A movement to boycott this week’s runoff presidential election is gaining momentum, threatening Egypt’s restive transition to democracy and revealing a sharpening disdain by voters over the choice between a conservative Islamist and a holdover from the old guard. That dilemma highlights the polarizing struggle between political Islam and the secular police state. The state has handily won this battle since the 1950s. But the country’s first free presidential election shows Muslim Brotherhood candidate Mohamed Morsi in a tight race with Ahmed Shafik, a remnant of ousted leader Hosni Mubarak’s government. Between their camps lies a chasm of disaffected Egyptians demanding adherence to the ideals that have spurred uprisings across the Arab world since early last year. These voters — representing a slight majority of those who cast ballots in the first round last month — are liberals, socialists, moderate Islamists and others who fear a landmark moment for democracy is being lost to established, unimaginative voices. “It does not make sense to choose between two wrongs,” Mona Ammar, a protester on Tahrir Square, said of Morsi and Shafik. “If Shafik wins we will rise against him, but it could even be more dangerous if Morsi wins because he will try and use religion to placate and stall the people.”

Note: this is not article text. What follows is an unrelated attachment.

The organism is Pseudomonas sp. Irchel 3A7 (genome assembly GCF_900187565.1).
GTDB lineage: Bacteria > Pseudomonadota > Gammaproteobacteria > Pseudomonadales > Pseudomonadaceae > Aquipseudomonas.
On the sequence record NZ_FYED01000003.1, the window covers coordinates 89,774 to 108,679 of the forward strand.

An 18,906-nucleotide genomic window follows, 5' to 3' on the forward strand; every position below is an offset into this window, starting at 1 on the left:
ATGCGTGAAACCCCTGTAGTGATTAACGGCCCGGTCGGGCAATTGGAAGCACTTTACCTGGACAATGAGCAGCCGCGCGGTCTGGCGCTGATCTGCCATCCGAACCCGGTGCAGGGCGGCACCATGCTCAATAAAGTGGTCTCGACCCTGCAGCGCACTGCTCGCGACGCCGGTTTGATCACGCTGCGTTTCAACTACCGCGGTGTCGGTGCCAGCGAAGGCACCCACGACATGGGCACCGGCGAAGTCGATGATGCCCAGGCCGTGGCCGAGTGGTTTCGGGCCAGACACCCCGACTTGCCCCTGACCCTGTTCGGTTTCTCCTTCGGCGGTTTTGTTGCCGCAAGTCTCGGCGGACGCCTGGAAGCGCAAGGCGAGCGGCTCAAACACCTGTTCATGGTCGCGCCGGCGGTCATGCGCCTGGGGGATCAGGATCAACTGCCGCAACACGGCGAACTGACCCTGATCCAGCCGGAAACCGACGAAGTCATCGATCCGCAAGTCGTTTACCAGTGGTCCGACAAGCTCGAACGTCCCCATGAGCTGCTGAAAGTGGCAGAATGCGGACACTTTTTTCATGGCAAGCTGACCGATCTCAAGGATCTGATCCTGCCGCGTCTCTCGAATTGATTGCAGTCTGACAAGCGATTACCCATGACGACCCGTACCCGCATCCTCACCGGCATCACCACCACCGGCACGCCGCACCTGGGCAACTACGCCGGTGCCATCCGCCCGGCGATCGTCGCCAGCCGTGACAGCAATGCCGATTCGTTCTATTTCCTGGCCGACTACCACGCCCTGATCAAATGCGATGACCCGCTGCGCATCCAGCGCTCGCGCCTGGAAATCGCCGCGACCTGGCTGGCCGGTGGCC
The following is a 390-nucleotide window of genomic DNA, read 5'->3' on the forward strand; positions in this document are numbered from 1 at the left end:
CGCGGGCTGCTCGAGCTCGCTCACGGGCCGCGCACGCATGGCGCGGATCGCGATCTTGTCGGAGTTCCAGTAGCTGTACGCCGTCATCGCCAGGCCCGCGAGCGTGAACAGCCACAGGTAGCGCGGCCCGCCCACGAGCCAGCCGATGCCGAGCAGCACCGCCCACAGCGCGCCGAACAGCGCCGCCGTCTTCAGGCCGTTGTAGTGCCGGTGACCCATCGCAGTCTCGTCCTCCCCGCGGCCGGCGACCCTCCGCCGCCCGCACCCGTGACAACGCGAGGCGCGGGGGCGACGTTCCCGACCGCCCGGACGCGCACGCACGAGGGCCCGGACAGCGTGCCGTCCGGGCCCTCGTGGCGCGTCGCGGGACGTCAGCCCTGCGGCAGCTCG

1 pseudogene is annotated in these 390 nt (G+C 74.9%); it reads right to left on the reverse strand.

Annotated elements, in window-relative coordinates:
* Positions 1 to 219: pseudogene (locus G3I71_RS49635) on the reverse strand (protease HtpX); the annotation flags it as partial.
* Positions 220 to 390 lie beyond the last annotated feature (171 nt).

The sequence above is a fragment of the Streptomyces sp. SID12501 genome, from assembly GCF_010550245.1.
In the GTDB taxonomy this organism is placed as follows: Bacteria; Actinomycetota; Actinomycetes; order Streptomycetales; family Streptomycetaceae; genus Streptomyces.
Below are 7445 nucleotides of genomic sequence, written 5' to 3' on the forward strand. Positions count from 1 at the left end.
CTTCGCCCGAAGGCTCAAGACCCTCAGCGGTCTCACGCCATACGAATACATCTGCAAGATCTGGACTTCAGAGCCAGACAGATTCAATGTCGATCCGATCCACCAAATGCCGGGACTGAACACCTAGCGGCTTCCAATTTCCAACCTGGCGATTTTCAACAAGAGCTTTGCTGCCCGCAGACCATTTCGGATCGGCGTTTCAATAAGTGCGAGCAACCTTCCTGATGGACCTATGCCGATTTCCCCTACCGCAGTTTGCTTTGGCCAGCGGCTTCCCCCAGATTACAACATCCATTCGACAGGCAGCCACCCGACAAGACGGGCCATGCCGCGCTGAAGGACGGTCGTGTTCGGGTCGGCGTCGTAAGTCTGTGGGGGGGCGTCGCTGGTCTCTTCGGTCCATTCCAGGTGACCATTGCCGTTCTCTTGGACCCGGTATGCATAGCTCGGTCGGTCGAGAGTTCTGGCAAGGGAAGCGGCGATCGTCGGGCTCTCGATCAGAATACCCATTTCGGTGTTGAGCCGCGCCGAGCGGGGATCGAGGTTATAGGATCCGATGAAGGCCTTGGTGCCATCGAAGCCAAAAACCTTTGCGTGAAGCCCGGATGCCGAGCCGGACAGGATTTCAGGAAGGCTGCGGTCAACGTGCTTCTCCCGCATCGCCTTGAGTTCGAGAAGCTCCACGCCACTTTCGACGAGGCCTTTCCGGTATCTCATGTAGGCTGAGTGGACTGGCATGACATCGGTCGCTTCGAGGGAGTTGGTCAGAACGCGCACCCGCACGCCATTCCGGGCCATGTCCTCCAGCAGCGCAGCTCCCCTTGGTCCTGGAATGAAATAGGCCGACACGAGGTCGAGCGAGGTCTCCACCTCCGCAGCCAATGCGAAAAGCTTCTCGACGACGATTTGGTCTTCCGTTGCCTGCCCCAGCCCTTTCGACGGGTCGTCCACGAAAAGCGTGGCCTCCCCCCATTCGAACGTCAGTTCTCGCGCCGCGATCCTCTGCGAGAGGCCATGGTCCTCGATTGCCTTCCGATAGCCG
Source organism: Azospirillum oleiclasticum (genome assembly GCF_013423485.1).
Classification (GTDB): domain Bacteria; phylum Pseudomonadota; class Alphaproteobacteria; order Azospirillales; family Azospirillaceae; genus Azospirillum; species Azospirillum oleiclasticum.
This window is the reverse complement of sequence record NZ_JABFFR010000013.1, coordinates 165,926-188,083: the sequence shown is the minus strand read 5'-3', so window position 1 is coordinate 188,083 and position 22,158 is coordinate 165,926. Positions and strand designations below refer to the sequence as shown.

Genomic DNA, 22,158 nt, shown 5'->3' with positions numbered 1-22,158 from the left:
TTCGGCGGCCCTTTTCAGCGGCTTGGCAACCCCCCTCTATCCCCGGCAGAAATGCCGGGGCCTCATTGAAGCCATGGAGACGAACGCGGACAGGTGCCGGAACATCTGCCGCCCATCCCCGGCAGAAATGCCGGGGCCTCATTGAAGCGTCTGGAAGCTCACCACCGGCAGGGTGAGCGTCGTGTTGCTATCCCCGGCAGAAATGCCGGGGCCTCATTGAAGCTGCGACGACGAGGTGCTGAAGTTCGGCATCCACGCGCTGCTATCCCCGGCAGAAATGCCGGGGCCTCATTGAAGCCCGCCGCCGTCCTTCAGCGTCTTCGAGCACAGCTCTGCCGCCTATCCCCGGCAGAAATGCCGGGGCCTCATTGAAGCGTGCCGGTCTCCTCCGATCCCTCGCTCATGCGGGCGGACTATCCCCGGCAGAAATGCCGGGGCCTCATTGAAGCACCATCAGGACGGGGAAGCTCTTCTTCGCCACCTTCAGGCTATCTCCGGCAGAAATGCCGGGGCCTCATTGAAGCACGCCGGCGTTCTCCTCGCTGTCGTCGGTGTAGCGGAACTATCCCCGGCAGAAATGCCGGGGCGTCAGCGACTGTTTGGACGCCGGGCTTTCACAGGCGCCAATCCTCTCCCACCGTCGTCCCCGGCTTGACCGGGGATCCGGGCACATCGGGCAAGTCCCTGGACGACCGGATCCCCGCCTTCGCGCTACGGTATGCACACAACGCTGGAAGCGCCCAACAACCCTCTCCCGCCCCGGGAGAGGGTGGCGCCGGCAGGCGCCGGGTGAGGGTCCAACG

Such sentiment lays bare divisions rising from a revolution that for a tantalizing moment promised unity. But from that day 16 months ago when Mubarak relinquished power, fissures deepened and young progressive activists failed to inspire a political renaissance. The nation has turned spiritless and bitter; there is concern that the election on Saturday and Sunday will ignite fresh unrest. The boycott is loosely organized around activist and revolutionary groups that have watched their relevance ebb. Once-prominent organizations like April 6 despise Shafik as a symbol of the repressive past but they also criticize Morsi as anathema to their desire for sweeping change.
Full Article: Egypt election boycott gains momentum – latimes.com.